The image is actually from my Easter break in France. In the summer I resolved to do little actual photography. I felt I was amassing images with no clear direction so felt I’d kick back, read, think and explore the possibilities of where my images could go.
I knew I wanted to make another ‘more serious’ photobook of my French images but had no real direction of what I wanted to say. Lots of ideas but it seemed that the book was being image led and I didn’t want a ‘best of’ type of photobook.
Lots of things floating around in the mix – exploring my own adoption among them. My reading, especially Patrick Modiano [see previous post] exploring the vagaries of memory became central to my thinking.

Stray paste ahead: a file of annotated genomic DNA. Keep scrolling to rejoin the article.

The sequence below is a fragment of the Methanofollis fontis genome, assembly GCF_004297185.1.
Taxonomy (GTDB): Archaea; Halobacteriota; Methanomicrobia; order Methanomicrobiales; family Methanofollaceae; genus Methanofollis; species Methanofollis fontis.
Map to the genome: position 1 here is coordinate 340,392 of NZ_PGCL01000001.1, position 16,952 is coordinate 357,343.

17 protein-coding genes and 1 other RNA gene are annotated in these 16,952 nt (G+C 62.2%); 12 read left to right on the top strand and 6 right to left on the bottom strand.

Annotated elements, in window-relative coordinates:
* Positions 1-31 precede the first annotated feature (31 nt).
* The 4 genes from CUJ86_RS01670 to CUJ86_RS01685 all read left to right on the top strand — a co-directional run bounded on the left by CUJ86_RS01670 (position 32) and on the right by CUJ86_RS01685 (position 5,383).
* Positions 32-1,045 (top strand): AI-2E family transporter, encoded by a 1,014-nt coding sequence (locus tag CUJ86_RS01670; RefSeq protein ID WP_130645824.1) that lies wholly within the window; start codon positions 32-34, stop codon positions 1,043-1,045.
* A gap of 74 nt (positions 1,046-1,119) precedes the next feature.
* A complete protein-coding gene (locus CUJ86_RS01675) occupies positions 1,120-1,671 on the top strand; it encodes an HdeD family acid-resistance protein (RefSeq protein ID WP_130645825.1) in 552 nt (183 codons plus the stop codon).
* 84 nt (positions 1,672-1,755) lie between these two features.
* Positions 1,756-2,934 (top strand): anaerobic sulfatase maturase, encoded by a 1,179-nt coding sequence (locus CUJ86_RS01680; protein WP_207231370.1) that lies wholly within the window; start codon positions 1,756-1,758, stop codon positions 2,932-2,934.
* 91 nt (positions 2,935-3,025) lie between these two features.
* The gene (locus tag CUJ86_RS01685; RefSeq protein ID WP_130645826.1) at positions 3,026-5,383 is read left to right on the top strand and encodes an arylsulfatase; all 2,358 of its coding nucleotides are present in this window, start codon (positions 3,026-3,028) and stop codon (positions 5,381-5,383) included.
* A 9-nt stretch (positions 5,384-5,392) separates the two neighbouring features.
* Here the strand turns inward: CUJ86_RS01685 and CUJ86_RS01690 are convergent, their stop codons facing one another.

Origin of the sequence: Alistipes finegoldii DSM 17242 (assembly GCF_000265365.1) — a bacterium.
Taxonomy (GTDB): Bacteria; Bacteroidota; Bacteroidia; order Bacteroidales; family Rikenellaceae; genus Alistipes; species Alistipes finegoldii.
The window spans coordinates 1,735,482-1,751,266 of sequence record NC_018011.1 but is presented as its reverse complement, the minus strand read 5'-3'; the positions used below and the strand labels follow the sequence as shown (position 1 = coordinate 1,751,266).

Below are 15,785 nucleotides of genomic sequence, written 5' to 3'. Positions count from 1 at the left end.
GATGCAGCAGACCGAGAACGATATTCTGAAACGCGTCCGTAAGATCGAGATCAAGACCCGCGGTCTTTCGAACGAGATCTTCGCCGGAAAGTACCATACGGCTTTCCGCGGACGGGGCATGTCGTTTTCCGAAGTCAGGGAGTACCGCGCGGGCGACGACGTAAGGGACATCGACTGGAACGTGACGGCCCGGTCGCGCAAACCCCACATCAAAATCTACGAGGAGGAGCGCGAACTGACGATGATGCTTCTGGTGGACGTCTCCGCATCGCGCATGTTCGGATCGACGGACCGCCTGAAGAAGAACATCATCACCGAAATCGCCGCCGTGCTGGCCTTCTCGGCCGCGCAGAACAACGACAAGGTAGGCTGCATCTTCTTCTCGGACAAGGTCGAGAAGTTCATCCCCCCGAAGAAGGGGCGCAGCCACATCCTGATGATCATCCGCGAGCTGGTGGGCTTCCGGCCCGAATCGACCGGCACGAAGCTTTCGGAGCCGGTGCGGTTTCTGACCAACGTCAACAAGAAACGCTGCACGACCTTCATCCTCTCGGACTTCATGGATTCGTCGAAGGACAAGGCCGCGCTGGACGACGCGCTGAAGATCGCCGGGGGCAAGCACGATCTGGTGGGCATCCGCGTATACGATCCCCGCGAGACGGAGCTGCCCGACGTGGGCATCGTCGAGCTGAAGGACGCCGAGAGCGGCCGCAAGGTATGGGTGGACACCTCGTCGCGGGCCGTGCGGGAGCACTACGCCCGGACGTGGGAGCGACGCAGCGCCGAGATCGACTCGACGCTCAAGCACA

Also, in the mix was Brexit and my relationship with Europe as an avowed European. (Polish father, French mother). This led me to explore my memories of my relationship with France.
A seminal period in my development was a period of a week in the summer of 1967. I was 15 and left to walk Paris for a week (waiting for a month in the Dordogne with a French family we met at a family wedding in Paris).
While my auntie and uncle were at work I had the days to myself with nothing to do. From the window of my auntie’s flat I learnt to inhale Disque Bleu cigarettes and I walked. No camera, just looking and absorbing the atmosphere (along with the Disque Bleus!) Effectively, I was a teenage ‘flâneur’.
I’ve visited Paris many times over the years and have always felt at home there, never a stranger.